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Who will edit the editors (again)?

August 20, 2017

I’ve just been reading Rudyard Kipling’s Plain Tales from the Hills, which I picked up in a second-hand bookshop in Greenwich for £2. It’s an interesting collection of stories about life in India under the Raj – a detailed, vivid picture of an expatriate community of generals and subalterns, viceroys and secretaries, civil servants and their wives, clubmen and coquettes, as well as vignettes of Indians themselves. I feel sure it influenced Forster’s A Passage to India; and the quality and style of the storytelling, short, conversational, pointed and pithy, seem to have had a strong influence on Somerset Maugham. Amazingly, Kipling wrote all the stories by the age of twenty-one. It’s well worth reading; but for me the pleasure has been marred by Andrew Rutherford’s over-intrusive editing.

Those who have followed this blog for a long time will remember that back in 2012 I wrote a post about an over-edited version of Peter Pan. I’m going to make many of the same points here, because my complaint is identical: Rutherford has edited this book to within an inch of its life. On every page asterisks hover, beckoning you towards the notes at the back. So you flip to the back after seeing an asterisk appended to, for instance, the word ‘Clink’, to discover that it is slang for ‘prison’. No, really, Andrew? A story called ‘The Three Musketeers’ comes with a note that the title is an allusion to Dumas the elder’s famous novel Les Trois Mousquetaires. Well, blow me down. Another note, glossing the phrase “cow-devourer”, informs us that Hindus don’t eat beef because they regard the cow as sacred. What is the point of telling the reader this? It’s a sufficiently well-known fact that you might think any reader of Kipling’s stories would know it already; but if they didn’t – well, they could look it up in any encyclopaedia, or simply google ‘Hindus and cows’. It’s not an editor’s job to repair gaps in readers’ general knowledge. (A later note, by the way, obligingly informs us that Muslims don’t eat pork.)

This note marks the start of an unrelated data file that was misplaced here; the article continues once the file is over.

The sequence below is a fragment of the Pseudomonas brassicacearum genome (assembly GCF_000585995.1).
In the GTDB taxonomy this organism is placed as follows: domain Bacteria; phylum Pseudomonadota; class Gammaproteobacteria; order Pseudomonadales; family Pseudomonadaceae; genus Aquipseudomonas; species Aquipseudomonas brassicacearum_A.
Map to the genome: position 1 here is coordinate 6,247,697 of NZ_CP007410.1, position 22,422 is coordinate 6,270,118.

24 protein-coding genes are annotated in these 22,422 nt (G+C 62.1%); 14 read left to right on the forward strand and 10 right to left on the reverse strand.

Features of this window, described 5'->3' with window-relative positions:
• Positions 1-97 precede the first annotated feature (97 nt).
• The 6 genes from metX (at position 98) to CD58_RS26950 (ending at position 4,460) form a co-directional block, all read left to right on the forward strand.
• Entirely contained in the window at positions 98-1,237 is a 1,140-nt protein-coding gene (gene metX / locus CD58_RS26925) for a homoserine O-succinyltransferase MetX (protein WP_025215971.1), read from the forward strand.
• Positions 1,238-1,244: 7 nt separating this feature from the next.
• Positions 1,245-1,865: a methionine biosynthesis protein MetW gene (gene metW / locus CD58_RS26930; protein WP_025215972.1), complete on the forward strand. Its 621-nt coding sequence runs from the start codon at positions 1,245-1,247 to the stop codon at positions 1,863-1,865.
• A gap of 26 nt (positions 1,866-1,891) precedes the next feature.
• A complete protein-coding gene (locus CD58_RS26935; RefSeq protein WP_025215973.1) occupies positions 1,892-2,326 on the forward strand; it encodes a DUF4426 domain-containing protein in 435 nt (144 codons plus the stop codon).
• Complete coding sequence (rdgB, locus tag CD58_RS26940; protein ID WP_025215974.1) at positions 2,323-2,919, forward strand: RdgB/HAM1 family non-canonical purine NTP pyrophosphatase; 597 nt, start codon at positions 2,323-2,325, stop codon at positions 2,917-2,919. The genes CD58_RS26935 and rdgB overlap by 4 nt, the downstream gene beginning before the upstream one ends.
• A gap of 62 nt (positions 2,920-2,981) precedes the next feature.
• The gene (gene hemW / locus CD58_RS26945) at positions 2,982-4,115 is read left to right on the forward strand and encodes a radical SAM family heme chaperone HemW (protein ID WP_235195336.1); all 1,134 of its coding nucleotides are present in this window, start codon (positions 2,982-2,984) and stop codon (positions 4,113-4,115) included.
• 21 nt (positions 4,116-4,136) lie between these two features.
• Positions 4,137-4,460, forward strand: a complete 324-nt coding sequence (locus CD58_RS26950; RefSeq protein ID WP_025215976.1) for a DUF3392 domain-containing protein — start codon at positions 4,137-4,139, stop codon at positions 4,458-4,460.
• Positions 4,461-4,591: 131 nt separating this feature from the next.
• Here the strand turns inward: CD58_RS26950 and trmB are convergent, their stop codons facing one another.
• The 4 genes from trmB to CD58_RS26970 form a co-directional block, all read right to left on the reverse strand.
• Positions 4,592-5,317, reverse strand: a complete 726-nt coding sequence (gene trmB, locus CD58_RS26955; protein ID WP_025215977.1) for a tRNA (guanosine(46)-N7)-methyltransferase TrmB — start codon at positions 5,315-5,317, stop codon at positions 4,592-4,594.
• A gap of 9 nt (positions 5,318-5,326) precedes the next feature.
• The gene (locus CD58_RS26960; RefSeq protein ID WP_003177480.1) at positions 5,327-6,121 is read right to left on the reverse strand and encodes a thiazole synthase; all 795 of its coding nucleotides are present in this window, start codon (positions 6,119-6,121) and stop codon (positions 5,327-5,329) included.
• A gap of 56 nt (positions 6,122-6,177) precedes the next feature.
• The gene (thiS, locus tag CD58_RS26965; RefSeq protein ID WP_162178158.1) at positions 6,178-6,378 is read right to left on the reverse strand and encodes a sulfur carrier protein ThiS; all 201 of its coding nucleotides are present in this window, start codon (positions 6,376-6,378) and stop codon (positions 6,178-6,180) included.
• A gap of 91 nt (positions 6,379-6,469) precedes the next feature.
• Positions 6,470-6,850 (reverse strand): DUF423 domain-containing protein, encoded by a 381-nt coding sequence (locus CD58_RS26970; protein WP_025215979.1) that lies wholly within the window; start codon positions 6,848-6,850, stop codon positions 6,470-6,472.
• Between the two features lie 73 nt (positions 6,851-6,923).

And so it goes on. ‘Stewards’ is glossed as ‘officials responsible for the proper conduct of races’; the word ‘aphasia’ is explained as ‘loss of speech’; the difficult Latin phrase ‘magnum opusis translated as ‘great work’. If a reader was confused by any of these, all they’d have to do is look them up. It’s not an editor’s job to be a dictionary, either.

To be fair, not all the notes state the obvious. Quite a few translate Hindi or Urdu phrases, or bits of Anglo-Indian slang that would be unknown to the general reader. But many, many more tell us things that we either know already, or really don’t need to know. A reference in one story to ‘a Virgil in the shades’ comes with a gloss telling us that the Roman poet Virgil was Dante’s guide through Hell and Purgatory in the Divina Commedia. What’s the purpose of this note? To let the reader know how well-read Andrew Rutherford is? No doubt he is – but that’s not the point. The point is that his job as an editor is to unobtrusively help the reader appreciate the book; and you don’t do that by putting in multiple asterisks on every page. Trying to read a book under these conditions is like trying to watch a film with someone sitting beside you constantly nudging you in the ribs, explaining the plot, passing on unwanted snippets of information about the careers of the actors and the director, paraphrasing bits of the dialogue they imagine you won’t understand, and thoughtfully pointing out instances of irony for you.

Ah, but you could always ignore the notes, someone might say. But even if you don’t look them up, their very presence is an irritant, hovering between you and the text like a swarm of midges. And in practice, a kind of exasperated curiosity often impels you to look them up. Is he really going to patronise me by explaining that ‘Kismet’ means ‘Fate’? (Yup.)

The role of an editor is to elucidate and illuminate the text: something which Rutherford does well in his more genuinely explanatory notes. Editors should be discreet, sensitive, self-effacing. They are handmaids to literature. But Rutherford, as well as the pages and pages of Explanatory Notes at the back, has also included a General Preface, an Introduction, a Note on the Text, a Select Bibliography, and a Chronology of Kipling’s Life. Andrew Rutherford was one of the world’s foremost experts on Kipling; but, as Mike Skinner would say, my gosh doesn’t he know it. It’s like the Andrew Rutherford Show, with special guest appearance from Rudyard Kipling.